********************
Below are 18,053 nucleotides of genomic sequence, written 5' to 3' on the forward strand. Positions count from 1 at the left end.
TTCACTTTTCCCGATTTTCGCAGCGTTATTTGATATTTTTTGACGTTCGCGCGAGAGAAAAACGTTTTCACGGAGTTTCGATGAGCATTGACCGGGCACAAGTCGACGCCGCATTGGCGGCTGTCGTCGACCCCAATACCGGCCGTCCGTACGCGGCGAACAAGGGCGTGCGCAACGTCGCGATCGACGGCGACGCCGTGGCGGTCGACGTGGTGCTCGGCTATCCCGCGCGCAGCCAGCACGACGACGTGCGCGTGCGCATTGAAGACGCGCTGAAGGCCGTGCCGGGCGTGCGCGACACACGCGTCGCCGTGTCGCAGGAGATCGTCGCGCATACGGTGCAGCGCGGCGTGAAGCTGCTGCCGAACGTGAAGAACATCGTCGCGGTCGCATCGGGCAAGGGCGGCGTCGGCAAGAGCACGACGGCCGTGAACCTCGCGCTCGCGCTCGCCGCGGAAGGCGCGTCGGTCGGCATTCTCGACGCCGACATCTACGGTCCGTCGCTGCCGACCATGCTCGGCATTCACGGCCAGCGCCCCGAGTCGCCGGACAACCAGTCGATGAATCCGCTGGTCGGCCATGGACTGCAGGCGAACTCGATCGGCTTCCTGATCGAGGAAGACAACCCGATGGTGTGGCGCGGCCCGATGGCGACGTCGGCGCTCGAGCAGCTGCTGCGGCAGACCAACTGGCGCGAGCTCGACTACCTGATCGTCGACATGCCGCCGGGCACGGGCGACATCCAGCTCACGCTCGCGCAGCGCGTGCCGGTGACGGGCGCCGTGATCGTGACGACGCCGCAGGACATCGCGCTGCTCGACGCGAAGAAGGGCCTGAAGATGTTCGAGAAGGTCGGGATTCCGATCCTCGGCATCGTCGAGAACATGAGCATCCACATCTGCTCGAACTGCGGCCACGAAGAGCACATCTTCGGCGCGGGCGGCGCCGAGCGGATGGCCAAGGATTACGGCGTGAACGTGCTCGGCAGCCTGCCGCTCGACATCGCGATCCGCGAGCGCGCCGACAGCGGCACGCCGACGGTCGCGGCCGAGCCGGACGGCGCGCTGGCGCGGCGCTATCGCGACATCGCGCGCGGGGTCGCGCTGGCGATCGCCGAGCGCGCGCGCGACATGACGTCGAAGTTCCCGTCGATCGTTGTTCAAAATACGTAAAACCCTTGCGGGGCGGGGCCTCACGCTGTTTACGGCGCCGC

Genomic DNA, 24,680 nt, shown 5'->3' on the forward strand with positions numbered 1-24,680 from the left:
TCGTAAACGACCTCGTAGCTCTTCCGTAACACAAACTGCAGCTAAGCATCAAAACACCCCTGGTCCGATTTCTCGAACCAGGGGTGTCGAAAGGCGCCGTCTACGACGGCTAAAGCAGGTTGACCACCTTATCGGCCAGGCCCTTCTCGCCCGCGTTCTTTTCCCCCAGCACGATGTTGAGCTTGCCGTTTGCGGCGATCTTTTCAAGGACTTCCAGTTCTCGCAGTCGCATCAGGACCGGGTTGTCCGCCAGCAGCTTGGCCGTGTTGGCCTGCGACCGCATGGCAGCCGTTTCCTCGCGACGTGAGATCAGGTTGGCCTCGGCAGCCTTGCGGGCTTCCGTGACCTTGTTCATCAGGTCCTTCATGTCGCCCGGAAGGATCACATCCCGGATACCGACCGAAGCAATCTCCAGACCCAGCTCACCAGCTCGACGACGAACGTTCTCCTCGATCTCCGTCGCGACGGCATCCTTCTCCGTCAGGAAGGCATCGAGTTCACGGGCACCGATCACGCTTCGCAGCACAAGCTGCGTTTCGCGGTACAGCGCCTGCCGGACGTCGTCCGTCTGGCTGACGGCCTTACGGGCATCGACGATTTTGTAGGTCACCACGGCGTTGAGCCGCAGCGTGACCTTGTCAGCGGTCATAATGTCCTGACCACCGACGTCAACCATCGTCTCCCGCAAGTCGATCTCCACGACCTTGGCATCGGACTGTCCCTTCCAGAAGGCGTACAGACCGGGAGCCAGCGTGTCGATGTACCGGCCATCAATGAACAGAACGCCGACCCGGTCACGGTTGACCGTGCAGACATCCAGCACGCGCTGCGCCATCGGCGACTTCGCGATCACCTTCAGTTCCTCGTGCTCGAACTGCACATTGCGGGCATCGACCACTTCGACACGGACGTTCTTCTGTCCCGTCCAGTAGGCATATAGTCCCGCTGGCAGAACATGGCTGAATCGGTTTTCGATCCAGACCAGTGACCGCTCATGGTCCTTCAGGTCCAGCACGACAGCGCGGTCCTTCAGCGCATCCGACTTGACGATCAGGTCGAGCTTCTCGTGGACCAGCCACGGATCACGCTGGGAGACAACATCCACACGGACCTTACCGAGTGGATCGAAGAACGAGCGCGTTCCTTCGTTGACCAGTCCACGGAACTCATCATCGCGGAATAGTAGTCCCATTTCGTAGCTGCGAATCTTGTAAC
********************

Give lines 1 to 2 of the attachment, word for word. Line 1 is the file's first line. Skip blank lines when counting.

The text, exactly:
Below are 18,053 nucleotides of genomic sequence, written 5' to 3' on the forward strand. Positions count from 1 at the left end.
TTCACTTTTCCCGATTTTCGCAGCGTTATTTGATATTTTTTGACGTTCGCGCGAGAGAAAAACGTTTTCACGGAGTTTCGATGAGCATTGACCGGGCACAAGTCGACGCCGCATTGGCGGCTGTCGTCGACCCCAATACCGGCCGTCCGTACGCGGCGAACAAGGGCGTGCGCAACGTCGCGATCGACGGCGACGCCGTGGCGGTCGACGTGGTGCTCGGCTATCCCGCGCGCAGCCAGCACGACGACGTGCGCGTGCGCATTGAAGACGCGCTGAAGGCCGTGCCGGGCGTGCGCGACACACGCGTCGCCGTGTCGCAGGAGATCGTCGCGCATACGGTGCAGCGCGGCGTGAAGCTGCTGCCGAACGTGAAGAACATCGTCGCGGTCGCATCGGGCAAGGGCGGCGTCGGCAAGAGCACGACGGCCGTGAACCTCGCGCTCGCGCTCGCCGCGGAAGGCGCGTCGGTCGGCATTCTCGACGCCGACATCTACGGTCCGTCGCTGCCGACCATGCTCGGCATTCACGGCCAGCGCCCCGAGTCGCCGGACAACCAGTCGATGAATCCGCTGGTCGGCCATGGACTGCAGGCGAACTCGATCGGCTTCCTGATCGAGGAAGACAACCCGATGGTGTGGCGCGGCCCGATGGCGACGTCGGCGCTCGAGCAGCTGCTGCGGCAGACCAACTGGCGCGAGCTCGACTACCTGATCGTCGACATGCCGCCGGGCACGGGCGACATCCAGCTCACGCTCGCGCAGCGCGTGCCGGTGACGGGCGCCGTGATCGTGACGACGCCGCAGGACATCGCGCTGCTCGACGCGAAGAAGGGCCTGAAGATGTTCGAGAAGGTCGGGATTCCGATCCTCGGCATCGTCGAGAACATGAGCATCCACATCTGCTCGAACTGCGGCCACGAAGAGCACATCTTCGGCGCGGGCGGCGCCGAGCGGATGGCCAAGGATTACGGCGTGAACGTGCTCGGCAGCCTGCCGCTCGACATCGCGATCCGCGAGCGCGCCGACAGCGGCACGCCGACGGTCGCGGCCGAGCCGGACGGCGCGCTGGCGCGGCGCTATCGCGACATCGCGCGCGGGGTCGCGCTGGCGATCGCCGAGCGCGCGCGCGACATGACGTCGAAGTTCCCGTCGATCGTTGTTCAAAATACGTAAAACCCTTGCGGGGCGGGGCCTCACGCTGTTTACGGCGCCGC